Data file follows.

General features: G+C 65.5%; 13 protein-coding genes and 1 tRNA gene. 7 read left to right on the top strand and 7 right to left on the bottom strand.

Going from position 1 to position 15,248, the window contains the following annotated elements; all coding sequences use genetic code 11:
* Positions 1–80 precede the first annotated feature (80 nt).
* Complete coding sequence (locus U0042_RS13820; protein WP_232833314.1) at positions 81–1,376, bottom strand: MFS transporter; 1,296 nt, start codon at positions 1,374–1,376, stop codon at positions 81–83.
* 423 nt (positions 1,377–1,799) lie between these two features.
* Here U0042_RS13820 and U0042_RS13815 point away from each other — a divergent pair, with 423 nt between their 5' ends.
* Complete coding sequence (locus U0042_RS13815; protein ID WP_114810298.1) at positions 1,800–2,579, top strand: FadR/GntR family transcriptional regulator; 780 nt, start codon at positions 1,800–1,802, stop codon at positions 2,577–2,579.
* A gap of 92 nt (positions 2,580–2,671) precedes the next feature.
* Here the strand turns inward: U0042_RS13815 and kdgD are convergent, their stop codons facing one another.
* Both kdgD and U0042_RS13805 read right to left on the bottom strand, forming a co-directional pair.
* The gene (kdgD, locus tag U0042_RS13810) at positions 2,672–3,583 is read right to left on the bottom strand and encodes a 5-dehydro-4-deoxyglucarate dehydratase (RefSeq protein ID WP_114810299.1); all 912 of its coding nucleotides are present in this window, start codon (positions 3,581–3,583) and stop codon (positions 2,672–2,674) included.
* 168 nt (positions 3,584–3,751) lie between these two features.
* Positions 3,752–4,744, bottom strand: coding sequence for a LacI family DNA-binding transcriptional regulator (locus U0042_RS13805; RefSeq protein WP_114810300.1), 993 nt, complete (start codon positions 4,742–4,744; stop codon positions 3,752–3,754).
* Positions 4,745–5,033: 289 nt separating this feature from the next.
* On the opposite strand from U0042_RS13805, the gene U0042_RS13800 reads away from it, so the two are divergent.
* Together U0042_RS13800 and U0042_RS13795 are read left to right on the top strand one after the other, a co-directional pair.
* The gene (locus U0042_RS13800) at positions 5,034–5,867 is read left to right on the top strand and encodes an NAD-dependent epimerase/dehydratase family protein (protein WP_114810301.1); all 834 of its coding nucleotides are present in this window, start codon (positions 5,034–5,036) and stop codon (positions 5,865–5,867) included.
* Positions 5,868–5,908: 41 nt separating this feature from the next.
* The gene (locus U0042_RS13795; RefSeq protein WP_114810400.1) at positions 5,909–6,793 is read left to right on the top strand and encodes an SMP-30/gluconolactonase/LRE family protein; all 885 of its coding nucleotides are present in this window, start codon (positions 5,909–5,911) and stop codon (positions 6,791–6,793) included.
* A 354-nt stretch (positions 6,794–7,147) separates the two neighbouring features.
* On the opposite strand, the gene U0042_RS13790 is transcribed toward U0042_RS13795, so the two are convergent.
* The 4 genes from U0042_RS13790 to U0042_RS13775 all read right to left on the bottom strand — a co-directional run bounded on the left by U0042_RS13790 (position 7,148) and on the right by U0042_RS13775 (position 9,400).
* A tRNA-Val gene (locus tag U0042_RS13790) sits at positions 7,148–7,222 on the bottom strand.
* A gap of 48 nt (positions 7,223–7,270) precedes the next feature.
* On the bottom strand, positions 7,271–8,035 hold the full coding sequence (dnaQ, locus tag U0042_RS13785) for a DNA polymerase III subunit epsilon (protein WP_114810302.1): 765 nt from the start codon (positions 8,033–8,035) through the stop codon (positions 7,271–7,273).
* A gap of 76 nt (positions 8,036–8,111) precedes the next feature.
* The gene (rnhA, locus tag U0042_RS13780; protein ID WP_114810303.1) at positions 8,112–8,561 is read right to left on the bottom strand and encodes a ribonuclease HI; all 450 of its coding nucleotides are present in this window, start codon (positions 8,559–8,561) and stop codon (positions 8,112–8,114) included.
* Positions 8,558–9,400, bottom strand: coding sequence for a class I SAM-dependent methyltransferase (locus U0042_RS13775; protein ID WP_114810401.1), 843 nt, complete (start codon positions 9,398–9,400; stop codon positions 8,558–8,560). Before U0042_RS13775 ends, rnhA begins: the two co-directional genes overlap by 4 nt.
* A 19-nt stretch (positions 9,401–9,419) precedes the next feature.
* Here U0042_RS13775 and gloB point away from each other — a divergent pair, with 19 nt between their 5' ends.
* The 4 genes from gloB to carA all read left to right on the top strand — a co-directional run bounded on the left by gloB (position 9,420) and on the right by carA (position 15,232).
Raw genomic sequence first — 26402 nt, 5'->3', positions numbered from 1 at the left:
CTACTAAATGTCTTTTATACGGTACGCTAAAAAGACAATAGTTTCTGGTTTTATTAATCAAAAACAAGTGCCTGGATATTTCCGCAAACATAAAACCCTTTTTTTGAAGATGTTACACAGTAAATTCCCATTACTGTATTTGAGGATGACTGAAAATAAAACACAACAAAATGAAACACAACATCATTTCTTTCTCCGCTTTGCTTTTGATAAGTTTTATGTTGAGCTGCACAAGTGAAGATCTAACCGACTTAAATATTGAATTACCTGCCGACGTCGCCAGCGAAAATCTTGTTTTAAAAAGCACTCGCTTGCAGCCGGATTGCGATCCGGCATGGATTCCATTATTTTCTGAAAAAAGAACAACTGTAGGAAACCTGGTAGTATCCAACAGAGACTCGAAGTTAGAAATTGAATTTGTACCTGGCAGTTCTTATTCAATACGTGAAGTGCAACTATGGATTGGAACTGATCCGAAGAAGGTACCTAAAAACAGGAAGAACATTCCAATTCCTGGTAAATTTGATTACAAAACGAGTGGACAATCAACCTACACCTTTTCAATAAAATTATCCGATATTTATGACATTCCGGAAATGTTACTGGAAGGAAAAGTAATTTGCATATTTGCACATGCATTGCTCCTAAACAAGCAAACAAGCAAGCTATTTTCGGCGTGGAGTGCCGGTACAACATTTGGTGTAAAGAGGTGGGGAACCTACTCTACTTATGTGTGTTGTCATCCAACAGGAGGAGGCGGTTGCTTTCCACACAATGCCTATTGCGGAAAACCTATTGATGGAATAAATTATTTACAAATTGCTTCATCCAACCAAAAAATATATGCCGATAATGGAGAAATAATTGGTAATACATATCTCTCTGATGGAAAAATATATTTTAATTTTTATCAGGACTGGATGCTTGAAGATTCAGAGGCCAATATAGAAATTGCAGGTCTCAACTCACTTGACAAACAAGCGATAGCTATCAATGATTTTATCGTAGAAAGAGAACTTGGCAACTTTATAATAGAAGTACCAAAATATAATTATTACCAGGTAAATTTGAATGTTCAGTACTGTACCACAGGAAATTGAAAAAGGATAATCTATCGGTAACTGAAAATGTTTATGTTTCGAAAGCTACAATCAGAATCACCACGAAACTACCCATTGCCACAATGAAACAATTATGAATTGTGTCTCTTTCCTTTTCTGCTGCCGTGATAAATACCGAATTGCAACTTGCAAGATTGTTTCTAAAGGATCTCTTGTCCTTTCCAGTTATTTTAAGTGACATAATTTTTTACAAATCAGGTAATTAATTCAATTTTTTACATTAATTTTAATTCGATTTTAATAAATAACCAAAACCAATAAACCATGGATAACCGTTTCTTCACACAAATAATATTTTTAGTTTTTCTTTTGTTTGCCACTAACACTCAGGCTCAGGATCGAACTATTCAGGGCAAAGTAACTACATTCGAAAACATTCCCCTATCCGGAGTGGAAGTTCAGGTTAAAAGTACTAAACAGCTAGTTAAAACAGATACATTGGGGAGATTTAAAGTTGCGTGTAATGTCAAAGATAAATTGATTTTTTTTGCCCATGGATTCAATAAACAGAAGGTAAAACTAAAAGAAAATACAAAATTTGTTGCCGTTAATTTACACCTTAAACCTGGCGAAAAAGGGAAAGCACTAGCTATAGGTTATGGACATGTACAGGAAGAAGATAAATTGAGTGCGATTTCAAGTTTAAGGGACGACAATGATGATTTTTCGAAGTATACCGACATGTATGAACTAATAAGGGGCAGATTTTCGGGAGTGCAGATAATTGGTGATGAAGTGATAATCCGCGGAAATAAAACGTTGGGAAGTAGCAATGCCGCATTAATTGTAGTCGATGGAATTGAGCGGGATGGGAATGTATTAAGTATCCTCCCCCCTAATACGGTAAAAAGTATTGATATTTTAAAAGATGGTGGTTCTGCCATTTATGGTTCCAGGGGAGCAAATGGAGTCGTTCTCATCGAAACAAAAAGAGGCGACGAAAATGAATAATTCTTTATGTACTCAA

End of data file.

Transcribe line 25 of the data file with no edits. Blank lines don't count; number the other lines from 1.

* On the bottom strand, positions 7,271–8,035 hold the full coding sequence (dnaQ, locus tag U0042_RS13785) for a DNA polymerase III subunit epsilon (protein WP_114810302.1): 765 nt from the start codon (positions 8,033–8,035) through the stop codon (positions 7,271–7,273).